Lagos, Delta, and 14 other states have been named as high risk areas ahead of the governorship and state houses of assembly elections billed for Saturday.
This was the submission of an Election Violence Monitoring and Mitigation group, the Kimpact Development Initiative (KDI).
According to the monitoring group, they recorded a total of 131 cases of violence in February alone, “with 89 of them being presidential election day violence”.
The group therefore, called on all election stakeholders to ensure that all efforts are made towards having a violence-free election on Saturday.
Disclosing this in a preliminary statement, the KDI Executive Director, Mr Bukola Idowu, said that the Pre-election environment monitoring showed that there had been 482 cases of electoral violence in Nigeria, “leading to over 160 deaths between January 1, 2022 to March 17, 2023”.
Idowu also noted that there have been increased reports of incitements and political party groups attack in Lagos, Kano and Rivers States amongst others.
“While we know that stakeholders are spreading peace messaging around the states, we strongly suggest that on March 18 election special attention should be given to Lagos, Imo, Delta, Rivers, Oyo, Cross River, Ebonyi and Ogun in the south, while Kwara, Kogi, Plateau, Taraba, Kaduna, Kano and Bauchi are states that our analysis has been marked as areas at the risk of violence in the election”, the group stated.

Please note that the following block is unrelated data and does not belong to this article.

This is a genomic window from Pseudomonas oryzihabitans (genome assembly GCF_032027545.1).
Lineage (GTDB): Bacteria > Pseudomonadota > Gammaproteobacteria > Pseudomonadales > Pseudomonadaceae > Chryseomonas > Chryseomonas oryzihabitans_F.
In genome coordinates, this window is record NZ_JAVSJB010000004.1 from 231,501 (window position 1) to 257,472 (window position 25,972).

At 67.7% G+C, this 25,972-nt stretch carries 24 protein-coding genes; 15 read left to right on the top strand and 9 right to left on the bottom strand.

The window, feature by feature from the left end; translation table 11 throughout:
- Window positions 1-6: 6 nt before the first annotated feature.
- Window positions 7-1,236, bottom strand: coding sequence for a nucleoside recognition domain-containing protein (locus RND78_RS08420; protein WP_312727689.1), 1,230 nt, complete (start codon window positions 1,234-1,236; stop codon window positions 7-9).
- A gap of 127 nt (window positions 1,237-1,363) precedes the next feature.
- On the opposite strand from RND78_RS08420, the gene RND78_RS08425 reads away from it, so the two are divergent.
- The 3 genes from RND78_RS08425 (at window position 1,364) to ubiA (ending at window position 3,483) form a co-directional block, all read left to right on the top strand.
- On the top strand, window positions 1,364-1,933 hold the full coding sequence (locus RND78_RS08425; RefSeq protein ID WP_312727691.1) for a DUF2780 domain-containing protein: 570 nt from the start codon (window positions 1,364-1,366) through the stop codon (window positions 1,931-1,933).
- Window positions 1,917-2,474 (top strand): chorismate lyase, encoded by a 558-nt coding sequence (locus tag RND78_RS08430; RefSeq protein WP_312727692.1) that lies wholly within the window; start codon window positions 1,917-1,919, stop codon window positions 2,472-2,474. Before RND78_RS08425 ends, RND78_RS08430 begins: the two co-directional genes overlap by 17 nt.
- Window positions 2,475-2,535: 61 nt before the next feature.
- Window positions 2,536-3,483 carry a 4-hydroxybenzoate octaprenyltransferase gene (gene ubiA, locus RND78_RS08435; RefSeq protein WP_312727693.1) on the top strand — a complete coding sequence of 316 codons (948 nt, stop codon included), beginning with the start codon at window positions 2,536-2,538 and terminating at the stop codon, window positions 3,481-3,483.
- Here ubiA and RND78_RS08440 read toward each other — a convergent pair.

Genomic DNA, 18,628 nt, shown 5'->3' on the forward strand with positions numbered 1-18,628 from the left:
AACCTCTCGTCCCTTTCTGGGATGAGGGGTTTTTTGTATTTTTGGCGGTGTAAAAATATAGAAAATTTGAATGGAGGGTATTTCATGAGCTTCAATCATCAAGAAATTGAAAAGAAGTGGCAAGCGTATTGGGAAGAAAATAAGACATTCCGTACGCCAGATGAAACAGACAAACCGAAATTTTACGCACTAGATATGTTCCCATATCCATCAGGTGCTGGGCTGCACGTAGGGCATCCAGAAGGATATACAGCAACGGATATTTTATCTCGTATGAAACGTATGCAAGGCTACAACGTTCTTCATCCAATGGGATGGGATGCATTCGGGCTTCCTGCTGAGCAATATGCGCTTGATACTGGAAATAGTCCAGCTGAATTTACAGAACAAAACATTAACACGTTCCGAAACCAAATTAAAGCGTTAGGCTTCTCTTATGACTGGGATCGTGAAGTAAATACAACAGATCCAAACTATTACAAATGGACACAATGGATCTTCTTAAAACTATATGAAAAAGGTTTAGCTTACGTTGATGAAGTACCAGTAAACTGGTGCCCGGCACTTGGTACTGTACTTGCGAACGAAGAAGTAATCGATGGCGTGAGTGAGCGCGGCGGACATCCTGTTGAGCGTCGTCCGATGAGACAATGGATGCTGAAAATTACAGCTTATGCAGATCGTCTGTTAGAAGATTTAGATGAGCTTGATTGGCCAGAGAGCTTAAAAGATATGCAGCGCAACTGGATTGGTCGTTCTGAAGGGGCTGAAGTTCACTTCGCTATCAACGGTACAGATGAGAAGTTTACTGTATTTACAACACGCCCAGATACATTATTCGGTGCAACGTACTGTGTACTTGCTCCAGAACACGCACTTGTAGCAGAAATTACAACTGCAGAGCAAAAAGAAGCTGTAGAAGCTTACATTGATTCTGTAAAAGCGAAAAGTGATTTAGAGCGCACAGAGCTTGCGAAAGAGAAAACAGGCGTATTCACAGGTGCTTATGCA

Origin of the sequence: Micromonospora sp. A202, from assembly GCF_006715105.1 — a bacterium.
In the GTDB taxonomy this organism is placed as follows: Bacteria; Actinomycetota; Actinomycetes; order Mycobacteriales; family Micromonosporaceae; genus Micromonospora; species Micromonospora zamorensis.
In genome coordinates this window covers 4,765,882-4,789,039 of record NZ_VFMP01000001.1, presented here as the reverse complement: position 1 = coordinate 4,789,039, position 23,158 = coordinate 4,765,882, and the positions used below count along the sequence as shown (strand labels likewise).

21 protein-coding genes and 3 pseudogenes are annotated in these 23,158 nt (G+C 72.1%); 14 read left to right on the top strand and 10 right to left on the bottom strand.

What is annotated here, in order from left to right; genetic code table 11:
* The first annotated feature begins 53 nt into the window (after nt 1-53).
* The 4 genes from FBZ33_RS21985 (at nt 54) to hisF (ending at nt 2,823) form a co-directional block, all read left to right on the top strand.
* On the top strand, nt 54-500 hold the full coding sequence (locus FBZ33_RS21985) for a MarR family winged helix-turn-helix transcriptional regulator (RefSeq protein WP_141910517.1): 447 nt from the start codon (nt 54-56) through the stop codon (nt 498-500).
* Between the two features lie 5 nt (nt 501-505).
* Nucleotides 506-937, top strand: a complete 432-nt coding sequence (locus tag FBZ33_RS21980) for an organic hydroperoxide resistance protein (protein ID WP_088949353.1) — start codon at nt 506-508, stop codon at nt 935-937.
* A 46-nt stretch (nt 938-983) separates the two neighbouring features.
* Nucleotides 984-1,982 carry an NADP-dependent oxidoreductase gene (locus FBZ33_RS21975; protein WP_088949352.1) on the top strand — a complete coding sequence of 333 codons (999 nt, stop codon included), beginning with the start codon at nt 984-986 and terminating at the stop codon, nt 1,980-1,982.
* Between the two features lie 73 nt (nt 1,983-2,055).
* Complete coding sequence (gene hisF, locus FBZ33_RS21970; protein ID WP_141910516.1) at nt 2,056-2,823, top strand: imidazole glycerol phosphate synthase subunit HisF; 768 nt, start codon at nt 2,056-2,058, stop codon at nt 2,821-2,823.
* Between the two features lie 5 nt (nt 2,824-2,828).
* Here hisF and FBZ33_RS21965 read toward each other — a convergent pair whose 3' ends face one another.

KDI, also observed that the issue of violence before and during the presidential election negatively affected women’s participation and representation, adding that, “We have seen the situation where female candidates are being harassed in Kogi and Lagos. We outrightly condemn this and believe #WeCanDoBetter as a people in creating a safe political space for women to strive “.
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The group however enjoined the Independent National Electoral Commission (INEC) to ensure All election materials arrive at the various polling units timeously and that election commences promptly to avoid violence.
Besides, KDI charged the Commission to ensure that all adhoc staff posted to the field are well equipped and can handle the business of the polls, “as any perceived ineptitude on the part of INEC staff could call for violence.
In addition, the group charged security operatives to live up to expectations and not be seen to be in support of any political party or help in perpetrating electoral fraud.